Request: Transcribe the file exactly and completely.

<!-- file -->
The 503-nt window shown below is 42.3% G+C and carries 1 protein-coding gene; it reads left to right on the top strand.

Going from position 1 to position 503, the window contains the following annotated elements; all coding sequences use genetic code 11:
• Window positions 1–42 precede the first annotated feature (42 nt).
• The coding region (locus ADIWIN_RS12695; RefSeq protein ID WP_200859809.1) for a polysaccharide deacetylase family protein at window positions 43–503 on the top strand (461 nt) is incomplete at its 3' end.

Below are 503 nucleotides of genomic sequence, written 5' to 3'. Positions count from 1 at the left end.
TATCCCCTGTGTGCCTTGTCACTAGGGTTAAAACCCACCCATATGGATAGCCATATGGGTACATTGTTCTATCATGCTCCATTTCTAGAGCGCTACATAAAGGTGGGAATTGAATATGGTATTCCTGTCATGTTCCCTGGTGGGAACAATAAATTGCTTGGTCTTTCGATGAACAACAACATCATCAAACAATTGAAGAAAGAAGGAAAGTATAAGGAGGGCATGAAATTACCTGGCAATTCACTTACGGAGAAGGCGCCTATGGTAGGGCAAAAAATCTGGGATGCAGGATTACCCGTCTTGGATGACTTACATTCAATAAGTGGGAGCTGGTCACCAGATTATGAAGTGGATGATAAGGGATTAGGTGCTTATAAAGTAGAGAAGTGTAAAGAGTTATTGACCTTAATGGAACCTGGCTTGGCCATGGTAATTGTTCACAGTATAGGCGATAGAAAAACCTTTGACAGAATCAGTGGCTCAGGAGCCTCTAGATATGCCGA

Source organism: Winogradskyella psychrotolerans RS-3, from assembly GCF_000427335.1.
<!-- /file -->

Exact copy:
The 503-nt window shown below is 42.3% G+C and carries 1 protein-coding gene; it reads left to right on the top strand.

Going from position 1 to position 503, the window contains the following annotated elements; all coding sequences use genetic code 11:
• Window positions 1–42 precede the first annotated feature (42 nt).
• The coding region (locus ADIWIN_RS12695; RefSeq protein ID WP_200859809.1) for a polysaccharide deacetylase family protein at window positions 43–503 on the top strand (461 nt) is incomplete at its 3' end.

Below are 503 nucleotides of genomic sequence, written 5' to 3'. Positions count from 1 at the left end.
TATCCCCTGTGTGCCTTGTCACTAGGGTTAAAACCCACCCATATGGATAGCCATATGGGTACATTGTTCTATCATGCTCCATTTCTAGAGCGCTACATAAAGGTGGGAATTGAATATGGTATTCCTGTCATGTTCCCTGGTGGGAACAATAAATTGCTTGGTCTTTCGATGAACAACAACATCATCAAACAATTGAAGAAAGAAGGAAAGTATAAGGAGGGCATGAAATTACCTGGCAATTCACTTACGGAGAAGGCGCCTATGGTAGGGCAAAAAATCTGGGATGCAGGATTACCCGTCTTGGATGACTTACATTCAATAAGTGGGAGCTGGTCACCAGATTATGAAGTGGATGATAAGGGATTAGGTGCTTATAAAGTAGAGAAGTGTAAAGAGTTATTGACCTTAATGGAACCTGGCTTGGCCATGGTAATTGTTCACAGTATAGGCGATAGAAAAACCTTTGACAGAATCAGTGGCTCAGGAGCCTCTAGATATGCCGA

Source organism: Winogradskyella psychrotolerans RS-3, from assembly GCF_000427335.1.